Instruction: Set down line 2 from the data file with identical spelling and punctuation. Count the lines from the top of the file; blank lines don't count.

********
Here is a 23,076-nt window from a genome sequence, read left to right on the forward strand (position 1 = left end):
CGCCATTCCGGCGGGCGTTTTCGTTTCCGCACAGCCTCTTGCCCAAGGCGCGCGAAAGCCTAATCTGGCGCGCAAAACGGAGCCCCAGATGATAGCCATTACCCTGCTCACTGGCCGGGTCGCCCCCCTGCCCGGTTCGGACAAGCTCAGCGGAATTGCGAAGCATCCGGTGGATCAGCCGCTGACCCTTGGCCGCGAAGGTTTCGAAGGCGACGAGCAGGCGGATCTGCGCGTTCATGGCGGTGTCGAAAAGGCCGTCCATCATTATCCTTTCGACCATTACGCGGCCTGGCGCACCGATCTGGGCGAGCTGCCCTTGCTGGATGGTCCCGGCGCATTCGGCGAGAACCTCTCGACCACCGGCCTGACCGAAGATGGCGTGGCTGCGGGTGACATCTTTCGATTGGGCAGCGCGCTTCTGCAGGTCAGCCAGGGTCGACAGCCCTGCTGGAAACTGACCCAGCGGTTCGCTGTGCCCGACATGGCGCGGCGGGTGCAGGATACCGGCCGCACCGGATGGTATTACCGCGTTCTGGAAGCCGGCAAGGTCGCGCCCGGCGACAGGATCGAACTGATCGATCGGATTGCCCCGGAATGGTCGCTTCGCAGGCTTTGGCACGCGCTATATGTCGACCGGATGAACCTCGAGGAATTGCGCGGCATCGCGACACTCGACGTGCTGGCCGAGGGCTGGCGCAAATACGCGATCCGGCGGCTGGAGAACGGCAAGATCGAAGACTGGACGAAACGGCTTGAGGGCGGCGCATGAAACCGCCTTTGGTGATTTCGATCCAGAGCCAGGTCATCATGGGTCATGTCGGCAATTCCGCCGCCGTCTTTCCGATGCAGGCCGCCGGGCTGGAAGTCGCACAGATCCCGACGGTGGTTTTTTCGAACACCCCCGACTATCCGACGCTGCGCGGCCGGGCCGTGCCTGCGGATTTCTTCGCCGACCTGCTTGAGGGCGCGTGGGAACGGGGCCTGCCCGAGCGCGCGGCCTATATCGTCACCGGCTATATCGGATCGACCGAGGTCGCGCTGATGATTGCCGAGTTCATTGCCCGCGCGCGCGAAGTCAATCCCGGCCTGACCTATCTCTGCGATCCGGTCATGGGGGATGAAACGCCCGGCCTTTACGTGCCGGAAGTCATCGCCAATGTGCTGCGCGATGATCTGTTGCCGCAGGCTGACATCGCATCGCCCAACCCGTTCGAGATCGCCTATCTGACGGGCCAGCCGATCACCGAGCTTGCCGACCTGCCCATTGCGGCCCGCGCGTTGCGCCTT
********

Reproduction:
CGCCATTCCGGCGGGCGTTTTCGTTTCCGCACAGCCTCTTGCCCAAGGCGCGCGAAAGCCTAATCTGGCGCGCAAAACGGAGCCCCAGATGATAGCCATTACCCTGCTCACTGGCCGGGTCGCCCCCCTGCCCGGTTCGGACAAGCTCAGCGGAATTGCGAAGCATCCGGTGGATCAGCCGCTGACCCTTGGCCGCGAAGGTTTCGAAGGCGACGAGCAGGCGGATCTGCGCGTTCATGGCGGTGTCGAAAAGGCCGTCCATCATTATCCTTTCGACCATTACGCGGCCTGGCGCACCGATCTGGGCGAGCTGCCCTTGCTGGATGGTCCCGGCGCATTCGGCGAGAACCTCTCGACCACCGGCCTGACCGAAGATGGCGTGGCTGCGGGTGACATCTTTCGATTGGGCAGCGCGCTTCTGCAGGTCAGCCAGGGTCGACAGCCCTGCTGGAAACTGACCCAGCGGTTCGCTGTGCCCGACATGGCGCGGCGGGTGCAGGATACCGGCCGCACCGGATGGTATTACCGCGTTCTGGAAGCCGGCAAGGTCGCGCCCGGCGACAGGATCGAACTGATCGATCGGATTGCCCCGGAATGGTCGCTTCGCAGGCTTTGGCACGCGCTATATGTCGACCGGATGAACCTCGAGGAATTGCGCGGCATCGCGACACTCGACGTGCTGGCCGAGGGCTGGCGCAAATACGCGATCCGGCGGCTGGAGAACGGCAAGATCGAAGACTGGACGAAACGGCTTGAGGGCGGCGCATGAAACCGCCTTTGGTGATTTCGATCCAGAGCCAGGTCATCATGGGTCATGTCGGCAATTCCGCCGCCGTCTTTCCGATGCAGGCCGCCGGGCTGGAAGTCGCACAGATCCCGACGGTGGTTTTTTCGAACACCCCCGACTATCCGACGCTGCGCGGCCGGGCCGTGCCTGCGGATTTCTTCGCCGACCTGCTTGAGGGCGCGTGGGAACGGGGCCTGCCCGAGCGCGCGGCCTATATCGTCACCGGCTATATCGGATCGACCGAGGTCGCGCTGATGATTGCCGAGTTCATTGCCCGCGCGCGCGAAGTCAATCCCGGCCTGACCTATCTCTGCGATCCGGTCATGGGGGATGAAACGCCCGGCCTTTACGTGCCGGAAGTCATCGCCAATGTGCTGCGCGATGATCTGTTGCCGCAGGCTGACATCGCATCGCCCAACCCGTTCGAGATCGCCTATCTGACGGGCCAGCCGATCACCGAGCTTGCCGACCTGCCCATTGCGGCCCGCGCGTTGCGCCTT